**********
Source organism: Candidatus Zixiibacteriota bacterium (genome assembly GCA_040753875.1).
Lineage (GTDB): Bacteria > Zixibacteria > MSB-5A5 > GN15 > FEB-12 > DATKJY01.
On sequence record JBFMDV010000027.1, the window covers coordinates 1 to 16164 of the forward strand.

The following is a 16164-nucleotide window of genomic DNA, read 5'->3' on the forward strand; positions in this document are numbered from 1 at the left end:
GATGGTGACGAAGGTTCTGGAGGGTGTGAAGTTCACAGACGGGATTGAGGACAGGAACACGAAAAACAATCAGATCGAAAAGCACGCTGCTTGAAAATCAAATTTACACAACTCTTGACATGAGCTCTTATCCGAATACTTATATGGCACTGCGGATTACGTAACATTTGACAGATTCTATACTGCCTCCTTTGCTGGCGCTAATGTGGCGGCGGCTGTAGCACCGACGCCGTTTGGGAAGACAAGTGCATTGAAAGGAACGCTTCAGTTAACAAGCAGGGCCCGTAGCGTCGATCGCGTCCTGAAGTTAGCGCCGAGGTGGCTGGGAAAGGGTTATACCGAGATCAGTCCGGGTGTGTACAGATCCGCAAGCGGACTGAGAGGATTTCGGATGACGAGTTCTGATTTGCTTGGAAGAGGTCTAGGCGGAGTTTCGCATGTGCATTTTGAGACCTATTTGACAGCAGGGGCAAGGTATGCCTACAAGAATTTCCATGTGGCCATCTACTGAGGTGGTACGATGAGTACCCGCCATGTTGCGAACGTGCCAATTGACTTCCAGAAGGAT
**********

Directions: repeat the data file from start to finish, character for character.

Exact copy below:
Source organism: Candidatus Zixiibacteriota bacterium (genome assembly GCA_040753875.1).
Lineage (GTDB): Bacteria > Zixibacteria > MSB-5A5 > GN15 > FEB-12 > DATKJY01.
On sequence record JBFMDV010000027.1, the window covers coordinates 1 to 16164 of the forward strand.

The following is a 16164-nucleotide window of genomic DNA, read 5'->3' on the forward strand; positions in this document are numbered from 1 at the left end:
GATGGTGACGAAGGTTCTGGAGGGTGTGAAGTTCACAGACGGGATTGAGGACAGGAACACGAAAAACAATCAGATCGAAAAGCACGCTGCTTGAAAATCAAATTTACACAACTCTTGACATGAGCTCTTATCCGAATACTTATATGGCACTGCGGATTACGTAACATTTGACAGATTCTATACTGCCTCCTTTGCTGGCGCTAATGTGGCGGCGGCTGTAGCACCGACGCCGTTTGGGAAGACAAGTGCATTGAAAGGAACGCTTCAGTTAACAAGCAGGGCCCGTAGCGTCGATCGCGTCCTGAAGTTAGCGCCGAGGTGGCTGGGAAAGGGTTATACCGAGATCAGTCCGGGTGTGTACAGATCCGCAAGCGGACTGAGAGGATTTCGGATGACGAGTTCTGATTTGCTTGGAAGAGGTCTAGGCGGAGTTTCGCATGTGCATTTTGAGACCTATTTGACAGCAGGGGCAAGGTATGCCTACAAGAATTTCCATGTGGCCATCTACTGAGGTGGTACGATGAGTACCCGCCATGTTGCGAACGTGCCAATTGACTTCCAGAAGGAT